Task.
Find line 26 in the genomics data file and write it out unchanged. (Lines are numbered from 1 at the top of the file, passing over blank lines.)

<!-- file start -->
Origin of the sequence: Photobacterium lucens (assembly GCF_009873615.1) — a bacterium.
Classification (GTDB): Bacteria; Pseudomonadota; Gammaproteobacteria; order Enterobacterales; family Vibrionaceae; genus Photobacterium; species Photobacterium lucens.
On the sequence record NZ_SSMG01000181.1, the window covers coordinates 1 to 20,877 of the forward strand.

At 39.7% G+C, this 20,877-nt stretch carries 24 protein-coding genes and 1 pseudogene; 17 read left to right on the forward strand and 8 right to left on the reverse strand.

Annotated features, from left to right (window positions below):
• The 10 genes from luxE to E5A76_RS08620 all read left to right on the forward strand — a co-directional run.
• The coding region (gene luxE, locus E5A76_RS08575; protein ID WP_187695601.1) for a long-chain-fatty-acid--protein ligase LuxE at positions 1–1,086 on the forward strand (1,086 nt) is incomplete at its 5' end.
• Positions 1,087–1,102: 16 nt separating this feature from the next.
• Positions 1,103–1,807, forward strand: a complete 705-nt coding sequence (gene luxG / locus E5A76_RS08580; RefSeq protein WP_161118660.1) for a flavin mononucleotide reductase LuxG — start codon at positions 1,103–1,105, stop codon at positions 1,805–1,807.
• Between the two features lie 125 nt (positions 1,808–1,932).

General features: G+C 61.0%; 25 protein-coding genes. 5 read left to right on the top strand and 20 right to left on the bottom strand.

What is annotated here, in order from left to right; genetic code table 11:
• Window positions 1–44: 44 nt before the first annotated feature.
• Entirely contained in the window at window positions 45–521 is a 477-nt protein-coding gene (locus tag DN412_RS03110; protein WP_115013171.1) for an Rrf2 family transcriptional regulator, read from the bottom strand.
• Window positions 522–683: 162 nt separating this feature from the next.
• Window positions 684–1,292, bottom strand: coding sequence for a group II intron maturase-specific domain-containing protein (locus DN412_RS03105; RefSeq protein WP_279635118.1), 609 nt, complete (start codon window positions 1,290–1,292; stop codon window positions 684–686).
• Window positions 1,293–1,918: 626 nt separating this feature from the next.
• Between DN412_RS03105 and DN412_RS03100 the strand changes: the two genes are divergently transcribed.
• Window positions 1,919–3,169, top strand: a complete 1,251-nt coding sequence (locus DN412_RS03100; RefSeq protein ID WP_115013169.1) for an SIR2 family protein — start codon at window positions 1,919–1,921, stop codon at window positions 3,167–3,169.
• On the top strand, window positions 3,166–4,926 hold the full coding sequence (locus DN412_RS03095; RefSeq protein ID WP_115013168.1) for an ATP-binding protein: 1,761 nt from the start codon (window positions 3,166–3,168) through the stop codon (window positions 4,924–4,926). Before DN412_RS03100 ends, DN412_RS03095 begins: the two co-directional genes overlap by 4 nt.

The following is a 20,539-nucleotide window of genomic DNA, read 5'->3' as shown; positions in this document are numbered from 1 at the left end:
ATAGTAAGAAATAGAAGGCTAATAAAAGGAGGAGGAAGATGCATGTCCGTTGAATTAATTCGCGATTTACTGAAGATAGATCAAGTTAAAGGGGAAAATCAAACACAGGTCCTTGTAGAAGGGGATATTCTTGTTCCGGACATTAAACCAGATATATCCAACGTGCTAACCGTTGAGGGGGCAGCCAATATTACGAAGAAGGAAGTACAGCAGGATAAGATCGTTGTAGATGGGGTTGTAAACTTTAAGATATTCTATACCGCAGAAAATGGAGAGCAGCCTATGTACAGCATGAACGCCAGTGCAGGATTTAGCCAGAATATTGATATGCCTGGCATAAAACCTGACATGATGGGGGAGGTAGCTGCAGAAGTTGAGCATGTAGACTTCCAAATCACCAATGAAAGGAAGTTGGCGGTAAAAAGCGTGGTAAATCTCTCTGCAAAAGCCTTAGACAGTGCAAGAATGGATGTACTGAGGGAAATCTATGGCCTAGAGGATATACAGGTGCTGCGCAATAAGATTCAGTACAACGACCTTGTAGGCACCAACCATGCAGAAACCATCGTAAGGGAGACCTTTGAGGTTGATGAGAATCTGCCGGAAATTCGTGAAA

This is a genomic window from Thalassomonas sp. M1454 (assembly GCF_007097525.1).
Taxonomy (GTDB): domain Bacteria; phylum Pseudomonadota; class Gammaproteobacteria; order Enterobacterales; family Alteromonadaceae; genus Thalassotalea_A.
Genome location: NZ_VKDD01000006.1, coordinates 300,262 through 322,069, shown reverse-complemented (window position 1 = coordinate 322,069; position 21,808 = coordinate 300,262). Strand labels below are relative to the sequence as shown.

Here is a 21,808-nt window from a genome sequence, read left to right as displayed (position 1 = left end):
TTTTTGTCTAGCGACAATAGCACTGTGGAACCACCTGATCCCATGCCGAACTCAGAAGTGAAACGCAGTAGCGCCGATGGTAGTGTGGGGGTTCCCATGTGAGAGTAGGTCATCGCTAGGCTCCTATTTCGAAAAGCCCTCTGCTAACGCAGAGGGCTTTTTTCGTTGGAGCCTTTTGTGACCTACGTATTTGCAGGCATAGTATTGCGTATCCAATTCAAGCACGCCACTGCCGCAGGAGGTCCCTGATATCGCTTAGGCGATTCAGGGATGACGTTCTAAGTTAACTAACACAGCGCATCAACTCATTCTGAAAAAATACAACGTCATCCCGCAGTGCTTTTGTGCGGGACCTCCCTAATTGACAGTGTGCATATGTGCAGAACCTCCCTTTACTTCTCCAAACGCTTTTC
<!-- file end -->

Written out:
Here is a 21,808-nt window from a genome sequence, read left to right as displayed (position 1 = left end):